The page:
Khaḍəl Lawuṇ was chief of the Lavuṇ tribe in the 16th century AD. He found a narrow pass on the path of nomadic tribes going to Dera Ismail Khan and the rest of Indus plain passing through his area. When groups came upon him, he demanded that girls from the various tribes should lift him in their shawls. This was an extremely humiliating demand which none of the tribes could accept. When the Gənḍapūrs arrived at the pass, they found Khaḍəl Lawuṇ lying there. After lengthy and unsuccessful negotiations, some of the Gənḍapūr young men disguised themselves as girls by wearing women's shawls and approached Khaḍəl. He assumed they intended to follow his request, but they soon killed him.

The death of Khaḍəl Lawuṇ made the Lawuṇ tribe furious with the Gənḍapūrs, and the route from Ghazni to Dera Ismail Khan no longer remained safe for them. This led to the separation of the Gənḍapūr tribe into two parts. One part of the tribe settled in Damaan, Kulachi, Dera Ismail Khan, currently Pakistan and the other part of the tribe remained in Ghazni, currently Afghanistan. The enemy tribe now separated the two groups with a distance of more than 450 kilometers (≈280 miles) between them. Over a period of almost four centuries, the two parts of the Gənḍapūr tribe lost contact between themselves.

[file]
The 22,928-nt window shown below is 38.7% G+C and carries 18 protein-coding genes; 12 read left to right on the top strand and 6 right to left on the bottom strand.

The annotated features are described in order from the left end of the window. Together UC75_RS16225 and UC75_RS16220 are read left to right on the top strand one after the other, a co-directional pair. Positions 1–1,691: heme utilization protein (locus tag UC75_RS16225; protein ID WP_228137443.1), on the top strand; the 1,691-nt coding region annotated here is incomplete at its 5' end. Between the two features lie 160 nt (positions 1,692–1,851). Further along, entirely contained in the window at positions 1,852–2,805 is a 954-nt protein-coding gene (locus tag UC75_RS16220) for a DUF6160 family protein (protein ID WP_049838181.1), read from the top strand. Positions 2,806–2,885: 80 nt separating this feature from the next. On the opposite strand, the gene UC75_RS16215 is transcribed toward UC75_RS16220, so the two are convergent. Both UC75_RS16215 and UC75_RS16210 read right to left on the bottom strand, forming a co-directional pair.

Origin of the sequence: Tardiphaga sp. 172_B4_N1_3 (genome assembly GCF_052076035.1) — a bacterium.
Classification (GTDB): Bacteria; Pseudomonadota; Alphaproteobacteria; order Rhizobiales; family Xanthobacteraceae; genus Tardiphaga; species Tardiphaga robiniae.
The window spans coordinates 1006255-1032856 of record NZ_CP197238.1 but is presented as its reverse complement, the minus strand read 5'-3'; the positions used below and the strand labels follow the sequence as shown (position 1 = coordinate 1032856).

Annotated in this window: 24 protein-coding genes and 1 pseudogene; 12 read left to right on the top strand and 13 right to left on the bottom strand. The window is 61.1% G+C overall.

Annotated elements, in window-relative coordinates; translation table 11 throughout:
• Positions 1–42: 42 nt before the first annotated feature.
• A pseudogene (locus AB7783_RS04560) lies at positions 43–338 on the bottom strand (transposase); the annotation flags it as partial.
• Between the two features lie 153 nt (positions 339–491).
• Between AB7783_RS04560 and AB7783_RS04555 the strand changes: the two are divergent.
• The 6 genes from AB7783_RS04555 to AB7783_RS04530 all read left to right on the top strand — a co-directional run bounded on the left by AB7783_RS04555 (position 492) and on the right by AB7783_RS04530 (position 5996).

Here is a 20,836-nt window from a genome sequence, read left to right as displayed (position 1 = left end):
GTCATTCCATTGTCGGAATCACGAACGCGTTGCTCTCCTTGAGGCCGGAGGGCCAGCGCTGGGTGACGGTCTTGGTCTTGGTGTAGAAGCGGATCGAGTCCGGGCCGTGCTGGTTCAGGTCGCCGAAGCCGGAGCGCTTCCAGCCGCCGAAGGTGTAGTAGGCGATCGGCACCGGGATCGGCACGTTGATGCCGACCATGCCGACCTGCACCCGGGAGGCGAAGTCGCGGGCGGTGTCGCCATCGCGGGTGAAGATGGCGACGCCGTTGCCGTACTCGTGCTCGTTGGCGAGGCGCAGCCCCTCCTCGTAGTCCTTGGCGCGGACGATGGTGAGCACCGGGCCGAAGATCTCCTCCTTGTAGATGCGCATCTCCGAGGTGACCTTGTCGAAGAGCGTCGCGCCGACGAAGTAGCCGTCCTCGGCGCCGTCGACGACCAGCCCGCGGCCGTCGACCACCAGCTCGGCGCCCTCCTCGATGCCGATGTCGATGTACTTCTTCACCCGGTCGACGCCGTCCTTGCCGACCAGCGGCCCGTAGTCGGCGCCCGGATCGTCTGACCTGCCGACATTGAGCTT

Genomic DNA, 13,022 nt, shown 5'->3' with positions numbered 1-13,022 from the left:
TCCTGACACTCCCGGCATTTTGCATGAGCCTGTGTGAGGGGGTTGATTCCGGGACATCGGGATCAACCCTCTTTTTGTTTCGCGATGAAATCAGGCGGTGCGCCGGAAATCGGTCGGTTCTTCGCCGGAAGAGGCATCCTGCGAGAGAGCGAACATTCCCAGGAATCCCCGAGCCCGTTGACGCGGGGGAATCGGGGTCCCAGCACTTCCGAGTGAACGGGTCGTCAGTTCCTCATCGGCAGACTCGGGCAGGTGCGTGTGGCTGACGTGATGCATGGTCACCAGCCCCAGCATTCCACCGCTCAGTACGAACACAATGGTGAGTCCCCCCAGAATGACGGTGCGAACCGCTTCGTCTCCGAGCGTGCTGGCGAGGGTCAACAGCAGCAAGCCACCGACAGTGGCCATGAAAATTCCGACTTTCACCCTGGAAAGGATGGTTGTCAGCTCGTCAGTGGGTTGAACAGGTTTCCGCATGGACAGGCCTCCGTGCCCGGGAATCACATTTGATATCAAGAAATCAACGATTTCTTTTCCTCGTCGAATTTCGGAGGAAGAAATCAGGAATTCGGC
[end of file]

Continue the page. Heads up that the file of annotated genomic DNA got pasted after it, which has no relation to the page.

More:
PLS mention the year/tenure of Ahmad Shah Abdali.

Gənḍapūr or Afghānpūr[edit]

When the great Afghan King and warrior Ahmad Shah Abdali gathered all the Pashtun tribes and conquered a large part of the area in present-day Afghanistan and Pakistan, the Gənḍapūrs were part of his army. As the tradition goes, soldiers speaking Persian used to pronounce the "d" in the word Gənḍapūr as a soft "d" (Voiced dental stopIPA [d̪], like "th" in the English word "the") instead of the actual hard "d" or "ḍ" (Voiced retroflex stop, IPA [ɖ], as in English word "made"). With the soft "d", the word "Ganda" would become a Hindustani language word "Ganda" (meaning "not clean" or "untidy"). When Ahmad Shah Abdali came to know that fact, he bestowed upon Gənḍapūrs the title of "Afghānpūr". Gənḍapūrs were held in high esteem by Ahmad Shah Abdali.